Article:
dinner lunch

Poke Bowl

Poke restaurants have been popping up everywhere in Northern California (and I heard even more in SoCal) and many of my friends are passionate about poke bowl.  I thought I could share with my friends and JOC readers how easily we can prepare this light and delicious dish at home!
And if you’re gluten intolerant, this dish can be easily made gluten-free by just switching regular soy sauce to gluten free soy sauce!

Poke Bowl | Easy Japanese Recipes at JustOneCookbook.com

What’s Poke?

Poké (pronounced POKE-AY, not POKE-EE) is chunks of raw fish marinated in soy sauce and sesame oil, tossed with sesame seeds and seaweed.  However, it can mean anything chunked as poke comes from the verb “to section, slice, or cut” in the Hawaiian language.  Popular seafood used for poke includes ahi (yellowfin tuna), he’e (octopus, tako) and aku (skipjack tuna, katsuo), and salmon.
There are many different variations with the sauce/seasoning you can use, so feel free to experiment and find your favorite.  My family loves the rice vinegar in the seasoning but you can simply mix just soy sauce and sesame oil, which are the basic components of the sauce.  We like how the rice vinegar makes the dish light and refreshing, a bit like salad dressing.
Poke Bowl | Easy Japanese Recipes at JustOneCookbook.com

One Dish Meal – Poke Bowl!

Poke is often served as an appetizer like salad, but you can make it into a great meal by putting poke on top of steamed rice, like Japanese rice bowl Donburi.  If you prefer a lighter version, you could serve poke over kale salad or leafy green salad instead of steamed rice.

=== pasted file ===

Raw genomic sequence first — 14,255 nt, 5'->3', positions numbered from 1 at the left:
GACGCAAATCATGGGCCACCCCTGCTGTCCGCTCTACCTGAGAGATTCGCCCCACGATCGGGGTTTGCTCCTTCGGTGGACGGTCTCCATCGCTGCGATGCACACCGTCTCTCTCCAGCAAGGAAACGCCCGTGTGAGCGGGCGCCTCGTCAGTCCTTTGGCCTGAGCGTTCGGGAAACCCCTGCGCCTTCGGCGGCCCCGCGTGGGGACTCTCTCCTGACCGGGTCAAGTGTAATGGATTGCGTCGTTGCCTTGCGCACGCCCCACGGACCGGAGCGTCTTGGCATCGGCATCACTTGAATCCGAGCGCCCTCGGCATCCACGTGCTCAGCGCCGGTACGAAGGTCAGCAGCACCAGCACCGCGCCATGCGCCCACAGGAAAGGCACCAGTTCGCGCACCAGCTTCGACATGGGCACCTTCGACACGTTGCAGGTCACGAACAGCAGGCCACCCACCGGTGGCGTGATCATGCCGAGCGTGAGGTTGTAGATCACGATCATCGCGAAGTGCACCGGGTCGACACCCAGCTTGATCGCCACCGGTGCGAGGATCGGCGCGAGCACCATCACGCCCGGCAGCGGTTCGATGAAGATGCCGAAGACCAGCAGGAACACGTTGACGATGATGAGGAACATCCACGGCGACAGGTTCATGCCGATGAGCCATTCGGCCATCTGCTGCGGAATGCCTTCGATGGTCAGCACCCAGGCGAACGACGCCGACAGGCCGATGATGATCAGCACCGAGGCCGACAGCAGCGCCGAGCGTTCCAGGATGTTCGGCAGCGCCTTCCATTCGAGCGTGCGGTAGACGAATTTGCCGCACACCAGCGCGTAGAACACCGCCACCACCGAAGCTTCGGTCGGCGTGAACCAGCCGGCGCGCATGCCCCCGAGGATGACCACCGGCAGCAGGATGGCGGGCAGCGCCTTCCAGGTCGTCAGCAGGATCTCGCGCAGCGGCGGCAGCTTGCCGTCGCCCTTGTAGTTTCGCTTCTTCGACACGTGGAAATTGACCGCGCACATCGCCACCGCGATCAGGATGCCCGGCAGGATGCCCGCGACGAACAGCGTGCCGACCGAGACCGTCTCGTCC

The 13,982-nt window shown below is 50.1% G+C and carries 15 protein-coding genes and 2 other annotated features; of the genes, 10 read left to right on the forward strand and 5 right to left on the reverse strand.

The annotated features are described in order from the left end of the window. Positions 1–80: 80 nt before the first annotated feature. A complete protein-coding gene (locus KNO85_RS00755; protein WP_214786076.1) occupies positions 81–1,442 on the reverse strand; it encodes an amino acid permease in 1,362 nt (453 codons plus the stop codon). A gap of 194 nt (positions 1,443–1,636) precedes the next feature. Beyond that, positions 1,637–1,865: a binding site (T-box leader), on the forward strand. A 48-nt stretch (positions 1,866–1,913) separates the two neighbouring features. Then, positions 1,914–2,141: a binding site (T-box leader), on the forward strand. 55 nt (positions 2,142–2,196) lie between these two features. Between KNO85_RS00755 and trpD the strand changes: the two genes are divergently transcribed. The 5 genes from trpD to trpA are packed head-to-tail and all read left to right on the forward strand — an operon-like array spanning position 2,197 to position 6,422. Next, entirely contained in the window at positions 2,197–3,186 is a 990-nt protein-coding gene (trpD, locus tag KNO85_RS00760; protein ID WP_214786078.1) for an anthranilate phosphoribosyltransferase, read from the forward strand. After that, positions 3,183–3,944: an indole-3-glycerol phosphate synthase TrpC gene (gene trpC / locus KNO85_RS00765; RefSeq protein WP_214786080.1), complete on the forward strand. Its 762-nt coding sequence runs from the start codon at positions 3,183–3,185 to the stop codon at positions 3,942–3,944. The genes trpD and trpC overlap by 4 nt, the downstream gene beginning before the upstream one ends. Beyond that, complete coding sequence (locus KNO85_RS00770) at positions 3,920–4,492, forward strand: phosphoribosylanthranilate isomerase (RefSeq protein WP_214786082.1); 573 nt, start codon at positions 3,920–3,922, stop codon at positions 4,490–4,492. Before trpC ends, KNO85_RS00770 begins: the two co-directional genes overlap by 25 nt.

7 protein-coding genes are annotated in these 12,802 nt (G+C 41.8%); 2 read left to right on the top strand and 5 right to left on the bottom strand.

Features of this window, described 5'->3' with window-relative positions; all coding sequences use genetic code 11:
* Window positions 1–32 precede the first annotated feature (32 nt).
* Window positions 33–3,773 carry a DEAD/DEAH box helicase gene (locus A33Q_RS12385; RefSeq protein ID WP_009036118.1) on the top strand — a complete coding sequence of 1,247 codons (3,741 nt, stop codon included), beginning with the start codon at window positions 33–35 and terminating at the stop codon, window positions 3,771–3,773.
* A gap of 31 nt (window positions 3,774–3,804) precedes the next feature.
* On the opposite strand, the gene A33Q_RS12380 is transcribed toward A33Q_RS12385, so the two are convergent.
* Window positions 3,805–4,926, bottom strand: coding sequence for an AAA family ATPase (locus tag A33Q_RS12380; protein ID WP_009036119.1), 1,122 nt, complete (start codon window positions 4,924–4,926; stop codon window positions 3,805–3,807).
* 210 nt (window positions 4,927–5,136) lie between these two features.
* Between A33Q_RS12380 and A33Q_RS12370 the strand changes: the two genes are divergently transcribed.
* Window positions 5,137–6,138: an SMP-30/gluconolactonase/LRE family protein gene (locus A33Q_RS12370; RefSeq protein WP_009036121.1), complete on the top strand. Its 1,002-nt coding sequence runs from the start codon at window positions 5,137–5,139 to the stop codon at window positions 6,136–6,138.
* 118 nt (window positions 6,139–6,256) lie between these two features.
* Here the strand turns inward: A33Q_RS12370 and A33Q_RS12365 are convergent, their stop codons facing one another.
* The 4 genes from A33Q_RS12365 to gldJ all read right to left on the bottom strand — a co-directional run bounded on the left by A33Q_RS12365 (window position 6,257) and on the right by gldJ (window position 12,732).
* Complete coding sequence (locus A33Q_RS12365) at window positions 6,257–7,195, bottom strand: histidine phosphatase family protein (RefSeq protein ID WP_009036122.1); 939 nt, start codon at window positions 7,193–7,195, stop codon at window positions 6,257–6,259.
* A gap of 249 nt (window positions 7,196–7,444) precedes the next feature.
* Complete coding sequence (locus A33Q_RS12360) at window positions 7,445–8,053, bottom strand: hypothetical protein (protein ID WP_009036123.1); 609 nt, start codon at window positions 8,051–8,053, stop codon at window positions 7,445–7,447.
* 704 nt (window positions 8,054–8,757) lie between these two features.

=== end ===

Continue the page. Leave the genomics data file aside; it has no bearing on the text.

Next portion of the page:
On a hot summer day when you’re too lazy to cook, this is definitely a great dish to prepare because it does not require cooking over the stove or in the oven.  And sashimi being served cold, it’s just the perfect refreshing meal to cool you down.  Not too heavy but packed with protein, poke bowl has quite a bit of nutrients.  The sesame oil used in the poke seasoning is known to improve your appetite (at least we say so in Japan), and makes it taste just better on warm days.
Poke Bowl | Easy Japanese Recipes at JustOneCookbook.com

DIY Poke Bowl Party

Considering how popular poke is nowadays, it’s a fun event to invite friends over for DIY (Do It Yourself) Poke Bowl Party!  It’s super easy and quick to prepare for a large crowd.
All you need to do is to chop up some fresh sashimi-grade fish (I order from my own store – Fish for Sushi.com), and prepare some colorful and refreshing vegetables and side dishes for toppings.

For “raw” fish, only consume fish you know that has been frozen properly for sashimi use.  Do not use raw fish even though it “looks” fresh (Read more)!

Poke Bowl | Easy Japanese Recipes at JustOneCookbook.com

Poke Bowl Topping Ideas

Avocado – Rich texture of avocado resembles fatty tuna and adds a creamy texture.
Cucumbers – Slices or cubed cucumbers adds juiciness and refreshing crunchy texture to the poke bowl.
Edamame –  Adds nice substance to the dish and great source of protein.
Green onions – Gives some little spice to the dish.
Masago – Creates a different texture when eating and who can resist the tiny eggs.
Seaweed salad – If you can purchase premade seaweed salad, it adds new flavors to the poke bowl.